A Word from Arne
The SBA 7(a) program has experienced historic usage levels for the 3rd fiscal quarter ending 06-30-21. During that quarter, 7(a) lending volume increased over 28% compared to previous 3rd quarters. Several reasons account for the recent strong growth in the SBA’s flagship program.
Factors Behind Increase in SBA 7(a) Loan Volume
The 7(a) program is currently operating under several short-term stimulus provisions, which have played a role in its burgeoning usage. Currently, and through 09-30-21 (the end of the federal government’s fiscal year), the Guaranty Fee – paid by the borrower – is waived. Also, an increase in the 7(a) guaranty percentage (75% to 90%) will remain in effect on gross loans of up to $4,167 through the 09-30-21 date. The ongoing service fee of 0.55% – paid by the holder of the guaranty – is waived through 09-30-21.
It should be noted that these are temporary adjustments in the Payment Protection Program. And while the adjustments are still in place, it’s a great time to take advantage of SBA lending programs. As our recovery from the pandemic continues, we find that borrowers are increasingly in need of debt restructuring and permanent working capital. In addition, we are seeing increased activity in the area of business acquisition financing. As part of our lender training programs, Holtmeyer & Monson can help your lending team better understand and target the best prospect opportunities for your SBA/USDA lending products. Our proven process and in-house expertise have helped hundreds of community banks realize great success in generating SBA/USDA loans (and non-interest fee income), and we are happy to partner with your bank to launch or grow your business.
Speaking of in-house expertise, we are pleased to announce the addition of Mike Taylor to the Holtmeyer & Monson team. Mike recently joined us, bringing over 25 years of SBA lending and business development experience. He will serve as Vice President and Account Executive, joining our Account Executive team members Beth Kirby, Josh Miller, Tyler Anderson and Dustin Powell. Mike also has strong experience working with USDA loan programs. Please join me in welcoming Mike Taylor.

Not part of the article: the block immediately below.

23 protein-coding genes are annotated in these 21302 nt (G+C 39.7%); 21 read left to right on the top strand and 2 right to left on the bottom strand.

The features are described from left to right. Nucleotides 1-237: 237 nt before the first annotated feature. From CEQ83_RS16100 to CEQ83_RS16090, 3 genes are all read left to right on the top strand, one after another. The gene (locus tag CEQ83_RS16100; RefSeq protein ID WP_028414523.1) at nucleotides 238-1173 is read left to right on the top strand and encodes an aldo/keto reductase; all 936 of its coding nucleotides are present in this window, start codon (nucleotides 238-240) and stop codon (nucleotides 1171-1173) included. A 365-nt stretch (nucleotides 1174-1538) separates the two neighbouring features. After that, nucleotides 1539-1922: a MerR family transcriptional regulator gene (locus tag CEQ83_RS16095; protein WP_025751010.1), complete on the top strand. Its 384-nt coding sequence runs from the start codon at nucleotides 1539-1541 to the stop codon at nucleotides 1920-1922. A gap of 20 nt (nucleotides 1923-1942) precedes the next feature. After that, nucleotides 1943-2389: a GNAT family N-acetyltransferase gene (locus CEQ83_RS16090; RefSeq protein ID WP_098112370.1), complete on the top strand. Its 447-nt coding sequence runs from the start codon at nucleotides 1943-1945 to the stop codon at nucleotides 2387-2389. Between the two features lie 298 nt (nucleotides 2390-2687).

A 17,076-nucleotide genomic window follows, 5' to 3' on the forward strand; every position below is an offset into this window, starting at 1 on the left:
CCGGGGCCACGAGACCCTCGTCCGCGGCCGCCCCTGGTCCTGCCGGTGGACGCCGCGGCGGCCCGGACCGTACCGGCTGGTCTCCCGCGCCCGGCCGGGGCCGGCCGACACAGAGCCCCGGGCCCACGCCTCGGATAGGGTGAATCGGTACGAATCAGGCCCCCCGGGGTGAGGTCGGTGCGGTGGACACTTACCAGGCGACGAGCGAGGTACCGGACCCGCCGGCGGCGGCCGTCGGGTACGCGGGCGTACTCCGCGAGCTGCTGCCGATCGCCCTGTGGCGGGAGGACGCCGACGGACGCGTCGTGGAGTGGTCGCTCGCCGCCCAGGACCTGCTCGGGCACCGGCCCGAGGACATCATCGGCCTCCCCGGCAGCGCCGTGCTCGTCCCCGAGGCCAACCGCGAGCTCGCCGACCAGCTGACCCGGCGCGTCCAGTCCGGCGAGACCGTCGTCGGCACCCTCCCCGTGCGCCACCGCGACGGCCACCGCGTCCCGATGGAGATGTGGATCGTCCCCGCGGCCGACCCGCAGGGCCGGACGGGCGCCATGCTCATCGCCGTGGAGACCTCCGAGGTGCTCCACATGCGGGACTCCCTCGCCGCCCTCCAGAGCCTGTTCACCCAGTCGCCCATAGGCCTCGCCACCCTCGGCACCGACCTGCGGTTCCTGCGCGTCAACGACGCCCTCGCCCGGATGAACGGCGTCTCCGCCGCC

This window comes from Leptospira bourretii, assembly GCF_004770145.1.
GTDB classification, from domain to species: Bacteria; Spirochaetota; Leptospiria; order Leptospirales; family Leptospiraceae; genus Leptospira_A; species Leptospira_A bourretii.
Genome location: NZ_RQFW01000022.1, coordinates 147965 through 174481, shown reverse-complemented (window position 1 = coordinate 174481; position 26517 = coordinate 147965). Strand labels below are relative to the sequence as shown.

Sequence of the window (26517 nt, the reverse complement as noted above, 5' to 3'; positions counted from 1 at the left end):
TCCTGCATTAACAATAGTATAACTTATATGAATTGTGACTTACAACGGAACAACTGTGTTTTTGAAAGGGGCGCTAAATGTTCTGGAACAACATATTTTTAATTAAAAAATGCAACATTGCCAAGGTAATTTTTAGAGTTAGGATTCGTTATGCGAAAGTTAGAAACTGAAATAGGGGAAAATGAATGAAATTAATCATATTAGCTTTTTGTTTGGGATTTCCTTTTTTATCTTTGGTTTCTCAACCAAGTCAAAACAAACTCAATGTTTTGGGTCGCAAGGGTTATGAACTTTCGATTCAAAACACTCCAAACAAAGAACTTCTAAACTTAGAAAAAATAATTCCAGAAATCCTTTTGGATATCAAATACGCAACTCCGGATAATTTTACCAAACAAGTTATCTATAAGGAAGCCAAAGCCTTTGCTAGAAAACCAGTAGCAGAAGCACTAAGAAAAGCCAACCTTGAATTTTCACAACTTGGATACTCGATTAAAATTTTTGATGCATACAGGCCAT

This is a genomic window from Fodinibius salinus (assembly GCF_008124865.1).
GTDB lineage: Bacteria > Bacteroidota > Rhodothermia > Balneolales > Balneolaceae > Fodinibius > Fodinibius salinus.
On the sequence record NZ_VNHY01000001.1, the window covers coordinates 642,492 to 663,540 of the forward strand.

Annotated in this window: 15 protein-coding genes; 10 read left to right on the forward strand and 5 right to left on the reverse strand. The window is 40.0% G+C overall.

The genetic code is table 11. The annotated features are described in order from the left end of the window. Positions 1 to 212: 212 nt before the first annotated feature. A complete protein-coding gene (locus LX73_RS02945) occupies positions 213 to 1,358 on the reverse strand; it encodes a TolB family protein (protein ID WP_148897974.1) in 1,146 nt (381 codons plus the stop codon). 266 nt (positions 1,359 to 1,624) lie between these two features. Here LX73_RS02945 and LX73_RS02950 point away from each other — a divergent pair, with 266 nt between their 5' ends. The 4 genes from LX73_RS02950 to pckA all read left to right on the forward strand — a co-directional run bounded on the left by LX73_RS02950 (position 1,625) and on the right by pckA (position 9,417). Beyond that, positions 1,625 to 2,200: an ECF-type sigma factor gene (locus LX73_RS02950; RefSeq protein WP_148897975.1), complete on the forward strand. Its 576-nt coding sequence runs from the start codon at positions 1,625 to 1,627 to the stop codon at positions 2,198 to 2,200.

Feel free to contact us with any SBA/USDA- related question or issue you may encounter. As a qualified Lender Service Provider, and a Preferred Service Provider of the Independent Community Bankers of America, we can serve as your outsourced SBA loan department.
Another yield curve shift has community bankers guessing
by Jim Reber, President and CEO, ICBA Securities
And now for something completely different. Except it’s not; it just hasn’t been around for a number of years. But it most assuredly has an impact on your community bank’s bond portfolio and on the securities you’ll be thinking about purchasing the next time you’re in the market.
I’m speaking once again about the ever-popular slope of the yield curve. For our purposes, these are the yields on the various on-the-run Treasury issues, specifically the ones at the two-year and 10-year maturity terms. Those are the most popular benchmarks for bond market analysts to use when the slope of the yield curve is discussed.
More is better, usually
Most community bankers have been wishing for higher rates since late 2019, when the economy started to lose oil pressure. Loan demand (but not credit quality, thankfully) had already begun to deteriorate by the time “COVID-19” became part of our vocabulary. In short order, the Federal Reserve pushed short-term yields to near zero, began buying billions of bonds each month and launched a series of programs to back-stop the economy. The yield curve and—not surprisingly—net interest margins flattened.